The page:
Changes In the Fashion Industry for Plus Size Men

By on April 2, 2016

Plus Sized Male Models For awhile now women have been getting ad space that is in their plus sizes and the world has been eating it up.  I think it is fantastic to see that models that don’t fit into the super skinny mold are showing off the latest wares.  We have been seeing this for awhile, but now men are getting that same opportunity as women.  It was a bold move because fashion designers are scared that it won’t show off their product in the best light.  The National Post has done a full report on some of the latest designs for plus size men:

Earlier this month, 26-year-old Zach Miko — a 6ft 6in bearded New York actor with a 40in waist — made headlines when he was signed up by international agency IMG Models. It was a hailed as a milestone in an industry that, for years, has used just two distinct body shapes to sell its wares: rake-thin for the high-fashion runway, or gym-honed for the magazine shelf.

Denise Hatton, CEO of YMCA England, which helped create the Be Real campaign to change men’s attitudes to body image, says: “When people think about body issues, they automatically think of women, and where we’ve seen some positive changes that are female-focused, we’re only just seeing that happen for men, even though the same problems exist for them,” she says.

“Many men won’t go into changing rooms because they don’t like the way they look. Now that Zach has been signed up, though, other places will hopefully take notice, helping us get away from the image of men needing to be very slim with a six-pack.”

Despite the headlines, Miko is by no means the first plus-size male model. Several German agencies have long had larger-framed men (generally defined as being in excess of a 42in chest) on their books, and last summer the rotund American comedian Josh Ostrovsky — better known by his Instagram name The Fat Jew — was signed to model agency One Management. During New York Fashion Week, Ostrovsky hosted a catwalk show that celebrated the “dadbod” — the softly-rounded physique that men acquire as they slip into their contented middle age.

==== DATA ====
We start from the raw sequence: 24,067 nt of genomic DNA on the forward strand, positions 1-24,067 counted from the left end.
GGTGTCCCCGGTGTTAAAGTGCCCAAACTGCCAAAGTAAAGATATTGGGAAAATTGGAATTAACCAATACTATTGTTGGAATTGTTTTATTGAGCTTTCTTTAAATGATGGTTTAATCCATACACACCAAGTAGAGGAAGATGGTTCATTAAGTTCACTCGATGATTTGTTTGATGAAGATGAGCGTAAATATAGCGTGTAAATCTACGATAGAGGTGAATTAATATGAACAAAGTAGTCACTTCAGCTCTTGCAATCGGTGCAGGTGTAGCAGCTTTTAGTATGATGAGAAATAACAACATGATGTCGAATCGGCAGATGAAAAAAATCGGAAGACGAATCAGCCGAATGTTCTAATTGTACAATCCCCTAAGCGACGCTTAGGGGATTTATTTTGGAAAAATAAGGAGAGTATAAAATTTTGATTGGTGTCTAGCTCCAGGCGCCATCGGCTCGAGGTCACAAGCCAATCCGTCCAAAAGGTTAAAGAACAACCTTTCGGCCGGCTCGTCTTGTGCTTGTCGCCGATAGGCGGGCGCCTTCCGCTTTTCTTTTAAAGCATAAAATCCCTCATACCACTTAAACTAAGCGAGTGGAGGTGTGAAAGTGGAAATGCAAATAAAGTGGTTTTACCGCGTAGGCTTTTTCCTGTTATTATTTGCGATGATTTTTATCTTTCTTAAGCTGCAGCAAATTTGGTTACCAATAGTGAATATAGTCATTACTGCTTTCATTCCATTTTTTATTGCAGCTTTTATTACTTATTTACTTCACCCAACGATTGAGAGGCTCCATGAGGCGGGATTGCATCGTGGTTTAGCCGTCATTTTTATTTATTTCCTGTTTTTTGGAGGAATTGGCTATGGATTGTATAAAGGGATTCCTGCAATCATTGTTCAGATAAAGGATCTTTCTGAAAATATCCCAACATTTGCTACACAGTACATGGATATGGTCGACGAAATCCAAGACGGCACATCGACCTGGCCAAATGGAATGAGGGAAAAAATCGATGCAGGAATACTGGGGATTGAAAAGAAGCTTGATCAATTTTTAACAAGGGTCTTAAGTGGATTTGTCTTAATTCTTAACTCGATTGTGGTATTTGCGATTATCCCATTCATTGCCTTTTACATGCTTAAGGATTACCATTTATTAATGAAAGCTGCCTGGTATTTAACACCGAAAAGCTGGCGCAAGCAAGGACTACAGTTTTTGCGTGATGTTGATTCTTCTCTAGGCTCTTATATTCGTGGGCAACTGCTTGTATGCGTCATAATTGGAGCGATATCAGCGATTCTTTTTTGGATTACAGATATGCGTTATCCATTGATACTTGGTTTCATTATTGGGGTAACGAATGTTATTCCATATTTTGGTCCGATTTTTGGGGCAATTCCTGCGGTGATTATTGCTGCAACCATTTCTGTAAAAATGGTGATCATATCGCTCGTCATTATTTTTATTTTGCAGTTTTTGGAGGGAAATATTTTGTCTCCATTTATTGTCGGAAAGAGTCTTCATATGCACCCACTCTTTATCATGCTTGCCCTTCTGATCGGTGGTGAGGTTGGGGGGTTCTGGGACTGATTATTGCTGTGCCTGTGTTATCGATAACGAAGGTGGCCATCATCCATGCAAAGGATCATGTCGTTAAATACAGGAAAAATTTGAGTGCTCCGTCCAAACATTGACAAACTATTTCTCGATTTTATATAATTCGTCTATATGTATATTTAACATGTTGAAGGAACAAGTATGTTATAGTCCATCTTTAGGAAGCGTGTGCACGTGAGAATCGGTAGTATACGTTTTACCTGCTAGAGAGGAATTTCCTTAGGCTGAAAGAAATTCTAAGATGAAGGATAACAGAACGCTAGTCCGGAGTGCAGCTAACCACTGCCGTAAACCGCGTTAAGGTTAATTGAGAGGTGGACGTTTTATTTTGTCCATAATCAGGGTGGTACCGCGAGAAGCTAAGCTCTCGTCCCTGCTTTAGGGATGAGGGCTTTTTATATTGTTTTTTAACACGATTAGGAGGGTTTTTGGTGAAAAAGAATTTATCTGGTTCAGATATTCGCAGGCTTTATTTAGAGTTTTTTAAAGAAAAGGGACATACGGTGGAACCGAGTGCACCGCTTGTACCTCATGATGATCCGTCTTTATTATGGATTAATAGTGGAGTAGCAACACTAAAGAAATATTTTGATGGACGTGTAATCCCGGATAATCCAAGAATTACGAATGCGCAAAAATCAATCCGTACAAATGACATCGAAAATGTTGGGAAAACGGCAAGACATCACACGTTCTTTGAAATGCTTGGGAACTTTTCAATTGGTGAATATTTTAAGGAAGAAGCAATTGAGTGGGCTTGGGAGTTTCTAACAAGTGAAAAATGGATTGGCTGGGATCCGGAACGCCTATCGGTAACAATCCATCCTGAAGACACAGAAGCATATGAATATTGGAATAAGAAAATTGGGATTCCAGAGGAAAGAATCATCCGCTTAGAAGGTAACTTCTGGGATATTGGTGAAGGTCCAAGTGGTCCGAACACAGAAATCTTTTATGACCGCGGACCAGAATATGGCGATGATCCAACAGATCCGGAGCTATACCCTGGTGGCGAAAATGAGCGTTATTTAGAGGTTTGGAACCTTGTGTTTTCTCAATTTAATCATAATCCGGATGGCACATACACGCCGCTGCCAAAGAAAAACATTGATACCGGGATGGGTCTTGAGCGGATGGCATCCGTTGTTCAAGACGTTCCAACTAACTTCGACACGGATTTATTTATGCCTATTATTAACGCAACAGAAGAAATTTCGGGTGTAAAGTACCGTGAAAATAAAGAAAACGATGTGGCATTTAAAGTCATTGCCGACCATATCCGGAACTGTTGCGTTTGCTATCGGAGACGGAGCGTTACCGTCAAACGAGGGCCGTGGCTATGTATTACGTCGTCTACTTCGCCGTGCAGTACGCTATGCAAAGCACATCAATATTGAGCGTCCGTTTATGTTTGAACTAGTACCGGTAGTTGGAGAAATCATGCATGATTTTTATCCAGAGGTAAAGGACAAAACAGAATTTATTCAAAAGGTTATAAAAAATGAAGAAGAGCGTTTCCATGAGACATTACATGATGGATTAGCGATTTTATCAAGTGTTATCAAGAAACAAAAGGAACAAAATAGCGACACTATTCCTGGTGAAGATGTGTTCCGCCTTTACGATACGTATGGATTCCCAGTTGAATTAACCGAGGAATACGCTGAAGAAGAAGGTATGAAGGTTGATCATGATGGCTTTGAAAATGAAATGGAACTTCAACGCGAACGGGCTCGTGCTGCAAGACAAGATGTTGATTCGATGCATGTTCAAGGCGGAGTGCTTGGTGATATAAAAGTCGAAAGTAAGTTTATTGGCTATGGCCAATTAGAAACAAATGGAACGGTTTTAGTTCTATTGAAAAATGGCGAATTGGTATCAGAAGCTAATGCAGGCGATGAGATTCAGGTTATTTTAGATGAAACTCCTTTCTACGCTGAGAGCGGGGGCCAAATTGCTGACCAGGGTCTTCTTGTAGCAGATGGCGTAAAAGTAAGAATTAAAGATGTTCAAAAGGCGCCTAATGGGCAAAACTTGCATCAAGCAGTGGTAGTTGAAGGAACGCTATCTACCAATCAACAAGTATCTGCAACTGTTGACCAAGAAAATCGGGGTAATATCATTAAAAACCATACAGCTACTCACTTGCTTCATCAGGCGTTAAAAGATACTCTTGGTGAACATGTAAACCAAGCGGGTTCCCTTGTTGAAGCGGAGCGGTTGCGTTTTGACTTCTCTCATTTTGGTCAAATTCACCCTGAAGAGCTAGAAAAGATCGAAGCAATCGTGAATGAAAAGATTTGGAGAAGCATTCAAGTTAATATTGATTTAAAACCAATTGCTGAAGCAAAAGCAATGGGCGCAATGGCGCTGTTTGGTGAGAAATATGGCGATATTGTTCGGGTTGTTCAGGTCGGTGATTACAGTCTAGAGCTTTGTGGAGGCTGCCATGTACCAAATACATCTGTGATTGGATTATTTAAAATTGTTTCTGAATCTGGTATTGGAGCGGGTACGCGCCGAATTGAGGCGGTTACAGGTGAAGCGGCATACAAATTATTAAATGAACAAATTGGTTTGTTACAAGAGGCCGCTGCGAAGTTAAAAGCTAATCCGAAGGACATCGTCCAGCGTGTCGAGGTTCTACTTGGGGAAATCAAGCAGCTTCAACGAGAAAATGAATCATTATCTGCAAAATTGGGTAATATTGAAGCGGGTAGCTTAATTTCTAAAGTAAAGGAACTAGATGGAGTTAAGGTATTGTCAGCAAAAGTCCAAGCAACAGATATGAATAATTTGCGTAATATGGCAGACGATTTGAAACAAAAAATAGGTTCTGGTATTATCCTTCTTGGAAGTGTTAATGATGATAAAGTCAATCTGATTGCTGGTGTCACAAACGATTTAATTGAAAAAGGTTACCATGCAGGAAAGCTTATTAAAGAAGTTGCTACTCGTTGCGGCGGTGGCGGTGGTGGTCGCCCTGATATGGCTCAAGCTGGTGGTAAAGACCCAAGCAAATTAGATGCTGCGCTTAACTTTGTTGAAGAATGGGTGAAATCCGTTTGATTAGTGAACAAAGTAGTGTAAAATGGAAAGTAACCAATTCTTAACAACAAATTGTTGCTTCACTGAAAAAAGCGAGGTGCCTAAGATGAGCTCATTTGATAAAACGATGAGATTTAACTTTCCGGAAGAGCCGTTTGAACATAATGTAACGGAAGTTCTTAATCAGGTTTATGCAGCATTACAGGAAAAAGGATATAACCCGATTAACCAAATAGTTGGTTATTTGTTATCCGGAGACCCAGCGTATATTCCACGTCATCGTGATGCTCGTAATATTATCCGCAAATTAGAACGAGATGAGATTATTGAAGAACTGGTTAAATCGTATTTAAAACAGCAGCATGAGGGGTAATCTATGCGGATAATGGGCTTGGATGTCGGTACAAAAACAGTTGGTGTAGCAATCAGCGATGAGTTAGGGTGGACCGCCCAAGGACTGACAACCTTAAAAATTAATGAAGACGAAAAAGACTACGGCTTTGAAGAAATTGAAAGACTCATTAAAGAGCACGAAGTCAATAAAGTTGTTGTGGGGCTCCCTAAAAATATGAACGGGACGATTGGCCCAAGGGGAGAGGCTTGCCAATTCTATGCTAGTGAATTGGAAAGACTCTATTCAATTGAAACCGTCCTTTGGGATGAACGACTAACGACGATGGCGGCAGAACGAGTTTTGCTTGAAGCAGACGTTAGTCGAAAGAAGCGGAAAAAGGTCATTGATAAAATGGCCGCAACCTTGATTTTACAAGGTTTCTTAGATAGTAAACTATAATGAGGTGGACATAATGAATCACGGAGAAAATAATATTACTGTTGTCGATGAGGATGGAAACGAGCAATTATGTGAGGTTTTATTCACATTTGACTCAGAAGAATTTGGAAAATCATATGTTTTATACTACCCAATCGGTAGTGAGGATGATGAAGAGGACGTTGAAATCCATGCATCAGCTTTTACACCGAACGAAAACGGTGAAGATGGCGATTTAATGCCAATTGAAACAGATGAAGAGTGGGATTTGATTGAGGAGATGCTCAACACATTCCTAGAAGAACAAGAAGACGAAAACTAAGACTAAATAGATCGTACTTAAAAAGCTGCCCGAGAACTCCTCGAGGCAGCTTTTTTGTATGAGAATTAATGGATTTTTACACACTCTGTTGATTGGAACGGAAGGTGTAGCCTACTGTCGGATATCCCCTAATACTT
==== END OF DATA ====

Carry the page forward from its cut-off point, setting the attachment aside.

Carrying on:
In taking on Miko, however, IMG Models has not only produced a face for the male plus-size movement, they have given it a label, too. Deliberately staying away from the term “plus-size”, the agency refer to their new signing as “brawny”.

“It’s only natural that the male industry should follow the women’s, and about time there was a face,” says Mpona Leboja, a booker at London-based agency Models Plus, which has so far signed up two plus-size male models of its own. “It is interesting they’re insisting on ‘brawny’ rather than ‘plus-size’, though. In women’s fashion, the official term is ‘curvy’ for bigger models, but people still just call it ‘plus-size’.”

Ashley Graham Plus Size Model

As in women’s fashion, the size of male clothing is entirely unreflective of the typical consumer. Research by menswear brand The Idle Man in 2014 revealed that the average British man has a chest size of 42in (a 5in increase from 1956) and 37in waist. Going by the size guides of most high street retailers, that puts most men at the upper end of “large”.

With that label, in addition to the society’s habit of shamelessly mocking men for their size, it’s no surprise that in a YouGov poll last year, a third of British men declared themselves unhappy with their body image. And while designers of women’s clothes have been placed under scrutiny to reflect their audience better, the forms of male models have tended to remain staunchly fixed.

According to Toby Wiseman, editor-in-chief of Men’s Health, Britain’s best-selling men’s magazine, market statistics are unlikely to change the way designers think, regardless of Mika’s impact.

Brawny Men Male Models

“The objective of a model is to sell clothes,” he says. “Normally that’s achieved by selecting models who make clothes look good. A slim waist and broad shoulder will always showcase clothes better because it better exposes the cut and drape of fabric to create an attractive, flattering silhouette. No designer has ever dressed a model with a 42-inch waist because he thinks it will best flaunt his wares. [Mika’s signing to IMG] is everything about jumping onto a PR bandwagon, and little about the business of selling fashion.”

It may be a little longer before we see plus size men in the mainstream for the latest fashion trends but this is a huge turn in the right direction.  We will always keep up with the latest fashion for “brawny” type men.

About Nick Dean

I love to go on treks even if it is out in my backyard. If I am not on treks, I am at the office working and trying to keep a good eye out for men's fashion. It is important to me to look sharp while being comfortable and I will share my findings here.

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  1. Pingback: Get Ready, Slouchy and Tapered Pants are Coming Back | Male Emporium

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